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Tennessee Finally Pays Award in OOIDA Suit

July 25, 2000

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More than 10 years after the Owner-Operator Independent Drivers Association filed suit against the Tennessee Public Service Commission and PSC Chairman Keith Bissell over truckers' rights, the state finally wrote a check for $583,700 to OOIDA for attorney fees and costs ordered by the court when OOIDA won the suit.

OOIDA's lawsuit, filed in March 1990, was prompted by discriminatory abuse of out-of-state truckers and touched off a chain of events that culminated in the abolishment of the Tennessee PSC.
In 1994, U.S. District Court Judge Robert Echols ruled that Bissell had illegally discriminated against truck drivers who refused to contribute to his campaign fund. Evidence presented by
OOIDA during the trial prompted the Federal Highway Administration to withhold federal funding and the Tennessee Bureau of Investigation to launch their own fact-finding mission. The state legislature dismantled the PSC altogether in 1995.
In 1997, the Court of Appeals for the 6th Circuit voided the injunction won by OOIDA on the grounds that it was "too vague." However, the appeals court did not void Echols' declaration that the truckers' rights had been violated. The 6th Circuit sent the case back to Echols to consider whether the injunction was still needed since Bissell was no longer a Commissioner. Echols, in his second ruling, agreed with the appellate court that the injunction was unnecessary, but found that OOIDA still deserved to be awarded partial payment for legal costs.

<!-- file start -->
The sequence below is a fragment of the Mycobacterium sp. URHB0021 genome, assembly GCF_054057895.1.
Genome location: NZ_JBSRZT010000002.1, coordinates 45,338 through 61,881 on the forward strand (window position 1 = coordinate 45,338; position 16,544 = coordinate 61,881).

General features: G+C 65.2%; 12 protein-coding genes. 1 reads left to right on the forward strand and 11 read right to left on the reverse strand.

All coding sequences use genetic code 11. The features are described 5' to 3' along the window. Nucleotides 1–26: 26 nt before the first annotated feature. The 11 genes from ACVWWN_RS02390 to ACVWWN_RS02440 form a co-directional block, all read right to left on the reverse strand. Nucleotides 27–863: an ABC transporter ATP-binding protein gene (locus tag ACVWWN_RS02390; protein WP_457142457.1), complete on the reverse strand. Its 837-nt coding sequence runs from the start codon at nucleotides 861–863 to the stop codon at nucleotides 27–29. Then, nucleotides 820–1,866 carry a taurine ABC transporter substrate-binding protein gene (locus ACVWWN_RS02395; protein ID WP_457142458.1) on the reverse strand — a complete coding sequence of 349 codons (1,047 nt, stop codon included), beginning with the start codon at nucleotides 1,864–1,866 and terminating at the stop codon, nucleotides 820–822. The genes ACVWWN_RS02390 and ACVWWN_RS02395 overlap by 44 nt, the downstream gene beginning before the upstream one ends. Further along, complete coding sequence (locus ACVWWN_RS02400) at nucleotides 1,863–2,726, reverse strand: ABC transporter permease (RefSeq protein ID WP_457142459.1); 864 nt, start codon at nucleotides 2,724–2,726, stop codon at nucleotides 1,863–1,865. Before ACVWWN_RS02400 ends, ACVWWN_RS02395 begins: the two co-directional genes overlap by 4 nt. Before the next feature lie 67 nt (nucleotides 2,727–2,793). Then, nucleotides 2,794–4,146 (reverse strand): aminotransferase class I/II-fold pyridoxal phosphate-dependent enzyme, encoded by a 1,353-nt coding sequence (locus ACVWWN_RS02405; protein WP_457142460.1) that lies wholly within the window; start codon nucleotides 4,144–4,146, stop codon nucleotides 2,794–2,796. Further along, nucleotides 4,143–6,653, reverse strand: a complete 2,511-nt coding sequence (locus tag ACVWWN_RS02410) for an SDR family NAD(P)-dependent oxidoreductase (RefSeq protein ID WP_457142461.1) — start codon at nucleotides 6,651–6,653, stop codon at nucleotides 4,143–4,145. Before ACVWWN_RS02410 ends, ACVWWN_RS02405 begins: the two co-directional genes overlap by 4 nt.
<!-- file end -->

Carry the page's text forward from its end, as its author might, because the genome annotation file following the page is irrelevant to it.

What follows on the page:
The money will go to the association's Litigation Fund to assist in the funding of other legal actions directed at protecting the rights of professional truckers, according to the association's web site.
OOIDA's attorneys plan to negotiate with the state on interest and on the attorney's fees incurred during the appeal.


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